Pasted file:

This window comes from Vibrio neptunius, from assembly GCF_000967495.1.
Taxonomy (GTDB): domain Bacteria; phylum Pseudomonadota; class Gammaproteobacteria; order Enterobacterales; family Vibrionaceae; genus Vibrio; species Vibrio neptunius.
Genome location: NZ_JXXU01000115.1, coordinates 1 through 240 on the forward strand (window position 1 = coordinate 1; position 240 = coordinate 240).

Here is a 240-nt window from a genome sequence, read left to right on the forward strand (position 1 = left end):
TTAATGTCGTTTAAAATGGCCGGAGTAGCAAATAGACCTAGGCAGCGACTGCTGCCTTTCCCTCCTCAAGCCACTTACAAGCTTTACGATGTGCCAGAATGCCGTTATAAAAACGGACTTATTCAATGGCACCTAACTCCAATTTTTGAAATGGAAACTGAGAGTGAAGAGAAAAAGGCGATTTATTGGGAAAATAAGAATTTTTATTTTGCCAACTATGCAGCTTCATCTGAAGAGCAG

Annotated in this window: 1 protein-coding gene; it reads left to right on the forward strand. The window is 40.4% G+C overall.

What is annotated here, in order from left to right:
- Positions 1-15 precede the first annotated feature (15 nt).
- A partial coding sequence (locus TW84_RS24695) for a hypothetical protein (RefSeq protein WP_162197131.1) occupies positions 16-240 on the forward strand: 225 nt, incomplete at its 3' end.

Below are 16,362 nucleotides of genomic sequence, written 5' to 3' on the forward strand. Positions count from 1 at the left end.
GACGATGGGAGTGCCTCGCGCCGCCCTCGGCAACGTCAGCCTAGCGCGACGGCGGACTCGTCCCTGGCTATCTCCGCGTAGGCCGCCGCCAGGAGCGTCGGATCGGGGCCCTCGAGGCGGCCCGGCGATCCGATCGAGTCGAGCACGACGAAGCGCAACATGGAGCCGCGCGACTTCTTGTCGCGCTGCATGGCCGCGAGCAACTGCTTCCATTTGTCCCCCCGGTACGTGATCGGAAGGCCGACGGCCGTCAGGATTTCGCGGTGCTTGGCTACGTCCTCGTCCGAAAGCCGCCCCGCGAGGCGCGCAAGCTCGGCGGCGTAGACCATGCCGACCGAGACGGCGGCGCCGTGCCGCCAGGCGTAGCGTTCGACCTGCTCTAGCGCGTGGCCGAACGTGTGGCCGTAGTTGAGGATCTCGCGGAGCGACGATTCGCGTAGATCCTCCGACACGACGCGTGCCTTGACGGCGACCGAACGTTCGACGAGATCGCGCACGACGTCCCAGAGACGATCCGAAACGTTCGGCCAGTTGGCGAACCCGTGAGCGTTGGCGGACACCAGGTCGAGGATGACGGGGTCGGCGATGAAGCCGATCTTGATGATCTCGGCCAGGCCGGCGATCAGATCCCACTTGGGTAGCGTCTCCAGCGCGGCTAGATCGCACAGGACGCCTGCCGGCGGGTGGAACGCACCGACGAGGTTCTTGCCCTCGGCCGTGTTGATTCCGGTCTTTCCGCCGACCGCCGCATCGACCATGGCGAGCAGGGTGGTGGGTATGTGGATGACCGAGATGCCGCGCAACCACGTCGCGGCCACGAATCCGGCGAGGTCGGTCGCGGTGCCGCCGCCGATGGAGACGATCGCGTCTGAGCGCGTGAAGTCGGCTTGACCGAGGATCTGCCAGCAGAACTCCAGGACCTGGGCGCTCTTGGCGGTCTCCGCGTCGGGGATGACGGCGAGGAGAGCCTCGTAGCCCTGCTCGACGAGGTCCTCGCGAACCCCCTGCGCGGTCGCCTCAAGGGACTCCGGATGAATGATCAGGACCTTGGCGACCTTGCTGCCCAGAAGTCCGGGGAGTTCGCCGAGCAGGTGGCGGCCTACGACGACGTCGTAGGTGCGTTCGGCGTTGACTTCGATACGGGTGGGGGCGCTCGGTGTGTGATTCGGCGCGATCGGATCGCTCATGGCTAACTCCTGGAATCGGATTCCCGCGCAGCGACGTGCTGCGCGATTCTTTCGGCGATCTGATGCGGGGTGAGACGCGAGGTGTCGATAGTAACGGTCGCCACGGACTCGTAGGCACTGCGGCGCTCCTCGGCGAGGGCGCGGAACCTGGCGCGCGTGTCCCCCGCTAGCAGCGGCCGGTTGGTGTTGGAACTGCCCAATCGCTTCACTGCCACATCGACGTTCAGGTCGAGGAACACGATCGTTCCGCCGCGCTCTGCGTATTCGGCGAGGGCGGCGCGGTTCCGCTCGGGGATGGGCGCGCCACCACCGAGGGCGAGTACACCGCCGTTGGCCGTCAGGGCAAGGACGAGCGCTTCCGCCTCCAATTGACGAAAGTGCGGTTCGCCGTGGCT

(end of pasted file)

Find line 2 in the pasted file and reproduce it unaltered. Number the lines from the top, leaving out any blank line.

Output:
Taxonomy (GTDB): domain Bacteria; phylum Pseudomonadota; class Gammaproteobacteria; order Enterobacterales; family Vibrionaceae; genus Vibrio; species Vibrio neptunius.